Fixed Income  

‘Picky’ investors seek new ways to buy alternatives

‘Picky’ investors seek new ways to buy alternatives
Retail assets in global alternatives

Advisers are increasingly turning to alternatives, and discretionary fund managers (DFMs) to multi-asset funds, as the search for bond and equity fund replacements plays out in unexpected ways.

Demand for alternative assets has risen significantly of late as investors seek substitutes for highly valued equities and bonds. This was underlined by statistics released last week revealing a record £5.1bn in absolute return fund sales in 2016.

Research by PwC has suggested global retail alternative assets could rise from $900bn (£720bn) in 2015 to $8.1trn by 2020, with Europe providing a key area for such growth.

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Much of the recent growth has been driven by larger investors, with advisers thus far tending to concentrate on multi-asset absolute return funds. The market has been tipped to enter a new phase as intermediaries, feeling more at ease with the space, become more discerning in their choices.

James Beaumont, head of the portfolio research and consulting group at Natixis, which monitors a large number of adviser portfolios, said: “As people become more comfortable with investing in alternatives, they will become more specific about how they invest. 

“Rather than having an alternatives bucket, they will have a long/short sector in equities, or a market neutral sector. 

“They will be more definite about the alpha they want. They will move away from the big multi-asset funds and get more picky.”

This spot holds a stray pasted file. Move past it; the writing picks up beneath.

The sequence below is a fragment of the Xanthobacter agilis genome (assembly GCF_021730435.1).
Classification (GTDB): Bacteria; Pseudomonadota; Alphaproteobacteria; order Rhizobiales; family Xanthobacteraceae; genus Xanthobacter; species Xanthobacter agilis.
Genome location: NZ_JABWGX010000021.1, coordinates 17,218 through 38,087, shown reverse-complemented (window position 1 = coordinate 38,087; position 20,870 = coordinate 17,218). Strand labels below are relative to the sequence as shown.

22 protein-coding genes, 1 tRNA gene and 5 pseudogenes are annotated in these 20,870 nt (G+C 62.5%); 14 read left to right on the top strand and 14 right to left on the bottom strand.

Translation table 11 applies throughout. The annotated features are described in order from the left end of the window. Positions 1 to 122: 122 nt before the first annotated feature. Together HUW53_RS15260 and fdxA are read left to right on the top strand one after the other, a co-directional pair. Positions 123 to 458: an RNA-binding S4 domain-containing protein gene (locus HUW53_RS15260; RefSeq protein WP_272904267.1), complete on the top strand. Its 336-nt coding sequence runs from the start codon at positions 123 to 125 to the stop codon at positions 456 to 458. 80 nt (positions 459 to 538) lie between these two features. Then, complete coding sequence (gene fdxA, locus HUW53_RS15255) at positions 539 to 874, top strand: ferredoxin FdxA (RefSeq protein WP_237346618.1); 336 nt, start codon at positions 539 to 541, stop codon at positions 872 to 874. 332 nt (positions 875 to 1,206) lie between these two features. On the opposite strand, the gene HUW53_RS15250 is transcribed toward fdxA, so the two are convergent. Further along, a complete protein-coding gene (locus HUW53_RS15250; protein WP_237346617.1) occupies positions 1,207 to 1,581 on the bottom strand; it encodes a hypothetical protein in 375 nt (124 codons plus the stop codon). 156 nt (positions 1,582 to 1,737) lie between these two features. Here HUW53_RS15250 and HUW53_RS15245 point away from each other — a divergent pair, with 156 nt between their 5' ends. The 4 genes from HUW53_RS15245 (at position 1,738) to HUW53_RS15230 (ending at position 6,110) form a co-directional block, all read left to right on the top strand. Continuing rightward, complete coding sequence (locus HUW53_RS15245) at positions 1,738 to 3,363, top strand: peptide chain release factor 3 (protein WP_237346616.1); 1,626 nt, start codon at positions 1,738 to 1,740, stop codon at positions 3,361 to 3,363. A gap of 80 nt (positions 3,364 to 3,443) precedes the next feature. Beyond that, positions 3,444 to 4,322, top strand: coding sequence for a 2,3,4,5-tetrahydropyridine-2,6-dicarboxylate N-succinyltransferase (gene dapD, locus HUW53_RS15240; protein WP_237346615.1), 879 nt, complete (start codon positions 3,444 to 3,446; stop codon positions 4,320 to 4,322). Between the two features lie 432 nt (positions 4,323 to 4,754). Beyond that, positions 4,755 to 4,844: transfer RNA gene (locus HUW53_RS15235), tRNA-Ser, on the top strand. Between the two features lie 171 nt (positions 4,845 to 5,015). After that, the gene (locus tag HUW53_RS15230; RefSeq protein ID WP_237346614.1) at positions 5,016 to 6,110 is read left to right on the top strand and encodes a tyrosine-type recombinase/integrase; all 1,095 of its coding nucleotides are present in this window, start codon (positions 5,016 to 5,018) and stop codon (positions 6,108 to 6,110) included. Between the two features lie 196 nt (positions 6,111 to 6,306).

The anticipation of such a move comes at a time when many are concerned about rich valuations in fixed income markets in particular. 

In the past year fund buyers have been presented with a conundrum as they seek a substitute for the likes of gilts in a bid to protect against downside risk.

Jonathan Bell, chief investment officer at Stanhope Capital, noted that areas such as private credit were becoming more accessible via fund structures.

“Private credit didn’t exist before and now it is more available, which perhaps reflects the change in bond and equity markets, as well as dissatisfaction with [other diversifiers],” he said.

For DFMs already familiar with alternatives, the search is, in some quarters, moving in the opposite direction. 

Some are turning to multi-asset funds as replacements for their bond fund exposure – despite these products often being targeted by advisers seeking a lower-cost alternative to DFM portfolios.

David Aird, UK managing director at Investec Asset Management, said he had been “surprised” by the interest from wealth managers in the firm’s Diversified Growth fund. 

Mr Aird said the challenge for asset managers was to ensure their products’ attributes had been successfully communicated to clients.

But fund groups and advisers could both face difficulties in seeking to make a more concerted move towards alternatives, according to Mr Bell.

“The problem [in the retail space] is a regulatory problem,” he said. 

“The regulator likes you to have bond and equity funds, and cash. [Using more alternatives often] can’t be done in the retail space, but it can be in the institutional space. It’s at the cost of diversification.”